Tuesday, September 30, 2008

Hwaet! Zounds! Harrow!

Japes for Owre Tymes features a translation of newspaper comics into Middle English. I particularly like this, which adds a moral gloss to Family Circus.

Saturday, September 27, 2008

Let me 'splain. No. There is too much. Let me sum up.

For those of you too lazy to read comments, Steph commented in response to my last post and pointed out that it was Saussure, not Derrida who said that language was arbitrary. So here's your linguistics/literary theory lesson of the day.

Ferdinand de Saussure is called the father of linguistics. He argues that language is arbitrary. Saussure talks about what he calls "signs".

For Saussure, the word "tree" (for example), is a sign that consists of two parts, inseparable from each other, like the two sides of a piece of paper. A sign is made up of a signified and a signifier.

In the case of the word "tree", the signifier is the sound of the word. The signified is the idea of tree that comes with the sound.

The important part, for Saussure, is that there is no inherent connection between the signified and the signifier. It's arbitrary. Saussure didn't think that meant anything profound about meaning, he just wanted to point out that the sounds we make have no inherent connection to the real world objects they describe.

Then Lacan says: no, the signifier isn't the idea of "tree", it's other words. "Tree" has a meaning to me only because "bush", and "shrub", and "forest", and "cat" and "city" also have meaning and I can compare those words to each other. Lacan calls it the "signifying chain".

Then along comes Derrida, who says that language is constructed, and uses the term "deconstruction" to describe his approach to philosophy. Derrida says, in a nutshell, that written words do not stand for spoken words, which do not stand for thoughts, which do not stand for platonic ideas, which do not stand for metaphysical realities. Language, literature, it's all a semantic game. Texts have no particular meaning, because words have no particular meaning. Interpretation is endless, and there's no such thing as "truth".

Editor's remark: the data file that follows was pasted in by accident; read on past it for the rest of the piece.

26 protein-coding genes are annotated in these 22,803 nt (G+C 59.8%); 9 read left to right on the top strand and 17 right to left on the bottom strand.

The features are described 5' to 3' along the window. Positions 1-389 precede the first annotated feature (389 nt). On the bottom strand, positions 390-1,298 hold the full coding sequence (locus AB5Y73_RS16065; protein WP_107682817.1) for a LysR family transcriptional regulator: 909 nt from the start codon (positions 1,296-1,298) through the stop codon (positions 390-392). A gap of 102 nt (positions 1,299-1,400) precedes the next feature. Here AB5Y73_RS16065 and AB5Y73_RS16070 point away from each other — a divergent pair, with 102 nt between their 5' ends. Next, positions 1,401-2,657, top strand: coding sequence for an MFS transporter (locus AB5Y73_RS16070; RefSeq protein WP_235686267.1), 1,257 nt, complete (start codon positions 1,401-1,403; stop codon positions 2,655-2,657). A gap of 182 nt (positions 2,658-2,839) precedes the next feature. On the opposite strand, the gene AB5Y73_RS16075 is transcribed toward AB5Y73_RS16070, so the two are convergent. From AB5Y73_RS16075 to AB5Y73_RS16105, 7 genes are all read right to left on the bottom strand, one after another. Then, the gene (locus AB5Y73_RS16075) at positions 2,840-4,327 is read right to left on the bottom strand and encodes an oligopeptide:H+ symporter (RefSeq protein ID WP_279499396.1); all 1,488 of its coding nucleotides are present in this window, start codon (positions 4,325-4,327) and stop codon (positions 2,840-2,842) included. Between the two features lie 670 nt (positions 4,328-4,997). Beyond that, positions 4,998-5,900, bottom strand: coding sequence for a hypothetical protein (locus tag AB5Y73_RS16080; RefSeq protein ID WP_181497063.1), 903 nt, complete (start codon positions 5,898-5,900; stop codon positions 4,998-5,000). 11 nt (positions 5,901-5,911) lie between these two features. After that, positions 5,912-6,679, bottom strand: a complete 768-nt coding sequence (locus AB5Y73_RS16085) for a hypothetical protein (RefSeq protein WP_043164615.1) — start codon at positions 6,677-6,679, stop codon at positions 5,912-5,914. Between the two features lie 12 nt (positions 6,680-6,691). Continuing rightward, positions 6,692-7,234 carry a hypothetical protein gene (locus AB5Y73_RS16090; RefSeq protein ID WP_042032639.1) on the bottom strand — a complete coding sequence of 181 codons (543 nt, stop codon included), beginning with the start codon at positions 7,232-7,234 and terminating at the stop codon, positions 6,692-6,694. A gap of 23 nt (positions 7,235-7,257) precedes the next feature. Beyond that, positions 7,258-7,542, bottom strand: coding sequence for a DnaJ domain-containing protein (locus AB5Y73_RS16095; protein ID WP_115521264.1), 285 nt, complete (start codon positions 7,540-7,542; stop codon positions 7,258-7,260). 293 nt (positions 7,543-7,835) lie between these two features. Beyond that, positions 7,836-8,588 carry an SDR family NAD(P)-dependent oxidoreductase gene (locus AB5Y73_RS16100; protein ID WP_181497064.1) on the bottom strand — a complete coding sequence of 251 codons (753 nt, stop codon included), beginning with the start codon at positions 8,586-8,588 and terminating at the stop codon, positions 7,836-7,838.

And Derrida leads to English grad students who can't have a conversation without reminding everyone that the words we are using have no ultimate meaning, and that there is no meaning in texts. That everything can be a "text", and that you don't have to be able to read in order to "read".

And I say: Bah. Because language may be contextual but we exist in a context together, and if we want to, we can actually understand each other. If we want to.

Tuesday, September 23, 2008

Searle said: "Derrida gives bullshit a bad name"

Okay. Listen.

I know you think Derrida is the coolest. I know that deconstruction blew your mind.

Fine. Language is arbitrary and as a result meaning is contextual.

But you live in the same context as I do, and arbitrary or not we've all agreed together as speakers of this language to attempt to understand each other. Can we move on?


Thursday, September 18, 2008

Give me Liberte or give me death!

Okay, seriously, Liberte yogourt is by far the best thing ever.

Seriously. No exaggeration at all. It is a million times better than anything else in the universe.

Thursday, September 11, 2008


Classes began this week.

I'm taking two courses this semester, which is still considered Full Time, because of the amount of work expected in those courses and the other work (researching and writing a thesis, for example) that goes with being a grad student.

Both of these courses (like virtually all graduate courses) are seminars, which means that instead of the professor telling us everything about book history, the professor assigns books which everyone reads and then we have a lively, three-hour-long guided discussion. Typically each student leads at least one of these discussions, which means that on your day to lead a seminar you need to really know the text so that you can ask all the important questions.